Family Matters #12: Getting comfortable with other cultures

Photo 57457137 © Maksim Shmeljov | Dreamstime.com

By Lucia Ferrara

Are you aware of your own world view or that of your son’s or daughter? Maybe even your neighbor? Interacting with people and being able to understand and communicate effectively with one another is very important in today’s society. Cultural Competence is #34 of the Search Institute’s 40 Developmental Assets, which it identifies as “building blocks of healthy development that helps young people grow up healthy, caring and responsible.”

Cultural Competence is not only understanding your own background but includes understanding the customs, beliefs and behavior from various other groups. For young children and adults, this concept is very important because it helps them to effectively work, interact and develop meaningful relationships with friends of various cultural backgrounds. This is why it is so important to teach your children about people of other ethnic, racial and cultural backgrounds.

If you really think about it, our world is truly diverse and global, especially the United States. We are the melting pot of the world, because a lot of folks immigrate here from other countries to start new lives. We need to expose our children to a variety of cultures and people. It’s so easy to stay in our “bubble” and not branch out. This is not a healthy way to teach them to appreciate differences. It does not mean you have to like or love everyone but it teaches youth to treat others with equality, tolerance and respect. According to the Search Institute, “43 percent of young people, ages 11-18, report having knowledge of and comfort with people of different cultural, racial, and ethnic backgrounds.”

All the articles in the Family Matters series are available here.

It is important for your children to learn about their own cultural heritage, family and ethnic background. For me, it gives me comfort that I have taught and continue to teach my children about where their ancestors came from. Teaching our youth about their own cultural background includes things like, customs, beliefs and behaviors of those family and friends they interact with.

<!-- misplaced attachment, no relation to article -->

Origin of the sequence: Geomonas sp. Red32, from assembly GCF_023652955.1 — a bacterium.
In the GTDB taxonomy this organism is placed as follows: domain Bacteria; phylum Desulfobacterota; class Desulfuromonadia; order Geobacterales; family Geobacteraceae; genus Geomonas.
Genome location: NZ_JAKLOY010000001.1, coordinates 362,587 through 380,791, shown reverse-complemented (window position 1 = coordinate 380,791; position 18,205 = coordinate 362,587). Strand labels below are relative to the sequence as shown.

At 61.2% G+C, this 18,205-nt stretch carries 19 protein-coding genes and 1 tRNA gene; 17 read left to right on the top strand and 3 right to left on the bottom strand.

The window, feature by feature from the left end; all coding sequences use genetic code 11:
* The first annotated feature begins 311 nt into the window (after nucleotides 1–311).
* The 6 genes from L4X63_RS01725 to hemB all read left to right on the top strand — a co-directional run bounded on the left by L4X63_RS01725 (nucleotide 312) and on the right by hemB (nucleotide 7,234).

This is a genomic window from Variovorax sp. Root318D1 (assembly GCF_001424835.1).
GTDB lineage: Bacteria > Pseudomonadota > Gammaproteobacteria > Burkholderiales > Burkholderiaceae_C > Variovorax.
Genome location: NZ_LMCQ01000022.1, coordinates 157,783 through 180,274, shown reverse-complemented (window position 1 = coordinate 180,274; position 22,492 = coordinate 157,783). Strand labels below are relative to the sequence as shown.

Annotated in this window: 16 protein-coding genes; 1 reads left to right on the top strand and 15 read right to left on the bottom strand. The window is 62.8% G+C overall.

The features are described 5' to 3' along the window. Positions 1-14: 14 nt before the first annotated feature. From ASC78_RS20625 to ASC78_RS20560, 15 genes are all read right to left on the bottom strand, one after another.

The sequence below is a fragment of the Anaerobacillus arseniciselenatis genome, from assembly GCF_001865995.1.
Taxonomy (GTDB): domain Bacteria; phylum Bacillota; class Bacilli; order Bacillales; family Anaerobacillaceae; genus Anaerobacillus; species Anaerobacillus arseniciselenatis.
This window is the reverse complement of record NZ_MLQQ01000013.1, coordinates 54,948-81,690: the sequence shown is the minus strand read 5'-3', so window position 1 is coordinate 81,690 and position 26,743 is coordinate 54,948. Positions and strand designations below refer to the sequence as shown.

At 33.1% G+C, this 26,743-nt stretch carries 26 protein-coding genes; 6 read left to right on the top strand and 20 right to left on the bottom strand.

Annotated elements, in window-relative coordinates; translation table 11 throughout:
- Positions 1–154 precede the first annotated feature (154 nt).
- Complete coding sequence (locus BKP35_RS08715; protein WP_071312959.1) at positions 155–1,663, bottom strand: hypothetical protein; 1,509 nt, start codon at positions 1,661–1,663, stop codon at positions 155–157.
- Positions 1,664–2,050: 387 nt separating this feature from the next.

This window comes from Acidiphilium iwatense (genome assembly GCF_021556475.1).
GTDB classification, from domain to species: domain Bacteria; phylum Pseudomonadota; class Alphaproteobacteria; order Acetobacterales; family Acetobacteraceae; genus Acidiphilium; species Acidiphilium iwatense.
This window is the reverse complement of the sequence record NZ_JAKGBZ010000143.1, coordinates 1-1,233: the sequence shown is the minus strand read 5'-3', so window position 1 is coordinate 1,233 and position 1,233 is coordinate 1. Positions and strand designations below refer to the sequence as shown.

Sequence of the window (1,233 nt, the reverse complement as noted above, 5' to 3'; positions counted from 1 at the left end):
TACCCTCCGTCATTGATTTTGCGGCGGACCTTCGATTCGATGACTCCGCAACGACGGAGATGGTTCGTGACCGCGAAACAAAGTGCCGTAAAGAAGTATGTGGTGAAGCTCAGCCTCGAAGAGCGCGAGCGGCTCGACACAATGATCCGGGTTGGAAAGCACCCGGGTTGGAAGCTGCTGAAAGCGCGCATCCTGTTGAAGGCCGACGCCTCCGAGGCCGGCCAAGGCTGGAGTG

For example, my family comes from an Italian/Croatian background, so I teach my children different things about how I grew up in that home. When I was little, we always had a special homemade Croatian fish/pasta dish for Christmas Eve because we would not dare eat meat on that day. On Christmas Day, my mom would then make homemade lasagna, frittatas and fig cookies for dinner. These are all traditions I have shared with my children and I hope they pass them along to their family and friends as well.

Can you think of any tradition you can share with your children? I encourage you to because this will allows your kids or the youth around them to increase their knowledge about themselves and others. This will help them understand and interact with friends and groups of various backgrounds.

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Our society is increasingly globalized. I believe technology has made our interaction with others around our communities and our world a very common experience. Our young people need to prepare to enter a workforce and society that involves building bridges across borders with people of diverse settings and backgrounds. As parents and caring adults, we set the example for this to become effective. We need to teach our children to communicate and engage with others who are from different cultures and experiences.

We need our youth to appreciate differences and embrace them with respect. Let’s make our children proud of who they are and where they come from. I encourage you to all reflect on the following tips for building this asset.

  1. Discuss at the dinner table with your children about connections, culture and family roots. For example, maybe explain to them what makes you proud about your heritage and tell stories of your childhood traditions.
  2. Encourage kids to get to know neighbors and people from other communities that have a different heritage than you. Ask them about traditions or celebrations that are unique to them.
  3. Talk about empathy and how to demonstrate it. Seeing the world as another person sees it doesn’t mean you agree with them or not, but teaches our children that they can learn to understand other perceptions or positions.

Until next time!

[Lucia Ferrara is the Director of Hospitality at Precious Blood Renewal Center and the lead organizer here of Parent Cafes. Share your thoughts with Lucia or ask her questions by using the form below or sending an email to info@pbrenewalcenter.org. Read more about the Parent Café here.]

Photo 57457137 © Maksim Shmeljov | Dreamstime.com

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